Politics & Government

SC Dems want to ditch Jefferson, Jackson for inflicting 'historic pain'

Busts of Presidents Andrew Jackson, front, and Thomas Jefferson
Busts of Presidents Andrew Jackson, front, and Thomas Jefferson mwalsh@thestate.com

S.C. Democrats are divided over a decision by their leaders to drop the party’s founding members from the name of Democrats’ annual fundraising dinner.

Renaming the Jefferson-Jackson Dinner discounts the significant historical impacts of former Presidents Thomas Jefferson and Andrew Jackson, the only South Carolinian ever to be president, critics say. The move also creates a distraction from the party’s ultimate goal — electing Democrats during the Nov. 8 election, they add.

Supporters said the Democratic Party must change with the times to ensure it remains the party of inclusion.

“It makes sense to me in 2016 that the Democratic Party should have a conversation about honoring people with history that we are not so very proud of a century later,” said state Rep. Gilda Cobb-Hunter, D-Orangeburg, a member of the party executive committee that voted Tuesday night for the change.

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The state party is not acting alone.

In recent years, Democrats in Arkansas, Connecticut, Florida, Georgia, Iowa and Missouri have renamed their Jefferson-Jackson events to distance themselves from the country’s third and seventh presidents.

Both Jefferson and Jackson owned slaves. Also, Jackson infamously forced Native Americans to move west on what became known as the “Trail of Tears.”

S.C. Democratic Party chairman Jaime Harrison said Democrats today “are sensitive to the historic nature, and really the historic pain” associated with the Jefferson-Jackson era.

But some prominent Democrats see the move as unnecessary.

Jim Hodges, South Carolina’s last Democratic governor, said historical figures should be viewed in the context of the era that they lived in.

Revered political figures in the modern era may be seen as backwards in 50 or 100 years as society evolves and standards change, he said.

“They’re two incredibly important figures to the history of the Democratic Party, warts and all,” Hodges said.

Former Democratic Party chairman Dick Harpootlian agreed, calling the decision “a somewhat ridiculous cosmetic change.”

“It’s much ado about nothing,” he said. “It’s a waste of time.”

Scott Buchanan, a political science professor at The Citadel, said the decision could become a slippery slope, especially when considering candidates to replace Jackson and Jefferson in the dinner’s name.

Many past Democratic leaders have baggage “when it comes to race and race relations, certainly from a 21st century perspective,” Buchanan said. “Who do you replace them with? You can replace them with a modern-day Democratic politician. But in 50 years, does that change?”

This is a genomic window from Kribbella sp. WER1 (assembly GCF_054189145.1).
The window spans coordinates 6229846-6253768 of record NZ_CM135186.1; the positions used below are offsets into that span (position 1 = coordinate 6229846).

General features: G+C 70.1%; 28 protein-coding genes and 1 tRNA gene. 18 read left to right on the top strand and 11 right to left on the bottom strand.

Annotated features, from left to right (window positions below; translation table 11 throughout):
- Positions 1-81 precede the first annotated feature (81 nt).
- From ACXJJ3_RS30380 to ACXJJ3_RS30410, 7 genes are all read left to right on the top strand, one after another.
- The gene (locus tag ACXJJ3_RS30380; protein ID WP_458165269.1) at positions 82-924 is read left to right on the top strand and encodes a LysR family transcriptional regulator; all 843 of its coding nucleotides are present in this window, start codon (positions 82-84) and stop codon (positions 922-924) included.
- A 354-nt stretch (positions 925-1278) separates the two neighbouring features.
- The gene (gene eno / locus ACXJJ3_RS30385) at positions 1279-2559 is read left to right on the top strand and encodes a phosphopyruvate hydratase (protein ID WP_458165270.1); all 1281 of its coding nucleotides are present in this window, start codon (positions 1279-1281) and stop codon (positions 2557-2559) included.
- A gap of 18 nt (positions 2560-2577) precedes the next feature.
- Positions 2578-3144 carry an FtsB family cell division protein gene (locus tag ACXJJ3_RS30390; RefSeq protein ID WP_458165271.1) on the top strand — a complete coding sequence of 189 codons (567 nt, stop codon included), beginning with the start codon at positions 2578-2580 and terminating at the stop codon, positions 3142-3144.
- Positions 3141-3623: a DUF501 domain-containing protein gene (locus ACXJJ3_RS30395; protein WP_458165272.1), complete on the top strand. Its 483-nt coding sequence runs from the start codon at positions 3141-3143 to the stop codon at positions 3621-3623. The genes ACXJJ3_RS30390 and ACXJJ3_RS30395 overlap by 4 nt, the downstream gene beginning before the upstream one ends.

Harrison said former Presidents Franklin Roosevelt and John F. Kennedy are likely candidates for the dinner’s new name. So are prominent S.C. Democrats including former Gov. and U.S. Sen. Fritz Hollings or state Sen. Clementa Pinckney, who died last year in a racially motivated shooting at a Charleston church, he added.

“(Pinckney) is a tremendous representative of who we are as a party,” Harrison said.

Some, including state Rep. Todd Rutherford, D-Richland, suggest leaving names out of the dinner altogether. The S.C. GOP’s annual fundraiser is the called the “Silver Elephant” dinner, for example.

“It’s so dangerous in 2016 because of the Internet to start naming people and then realize there’s something out there that you didn’t know,” he said.

Some Democrats Thursday worried the name flap could take the wind out of the party’s sails, adding Democrats should focus instead on the Nov. 8 election.

Amanda Loveday, former executive director of the S.C. Democratic Party, said it is unfortunate the Jefferson-Jackson decision Tuesday night overshadowed a poll, released by the party that same night, that found Democrat presidential candidate Hillary Clinton tied with Republican Donald Trump in South Carolina.

“This has now become the story, where the story should be that the election is closer than expected (in South Carolina),” she said.

S.C. GOP chair Matt Moore said is happy for the Democrats to be debating dinner names. “If Democrats want to focus on a dinner name just 77 days before the election, that’s their business. We won’t stand in their way.”

Cobb-Hunter, though, said S.C. Democrats can multitask.

“I don’t see it as a distraction at all,” she said. “I see is at the S.C. Democratic Party finding some political courage for a change and addressing an issues that a lot of people don’t want to deal with.”

Staff writer Bristow Marchant contributed to this story. Avery G. Wilks: 803-771-8362, @averygwilks

Replacing Jefferson and Jackson?

S.C. Democratic Party chairman Jaime Harrison said he will appoint a subcommittee to review proposed changes to the Jefferson-Jackson Dinner’s name and present an alternative in January. Here are a few names that Harrison said could top the list:

▪  Franklin D. Roosevelt, the United States’ 32nd president

▪  John F. Kennedy, the country’s 35th president

▪  Fritz Hollings, U.S. senator, S.C. governor and S.C. lieutenant governor

▪  Clementa Pinckney, state senator, slain last summer in a racially motivated shooting in a Charleston church

▪  No one: Some Democrats have suggested not naming the dinner after anyone. S.C. republicans, for example, call their annual fundraising dinner the Silver Elephant Dinner.

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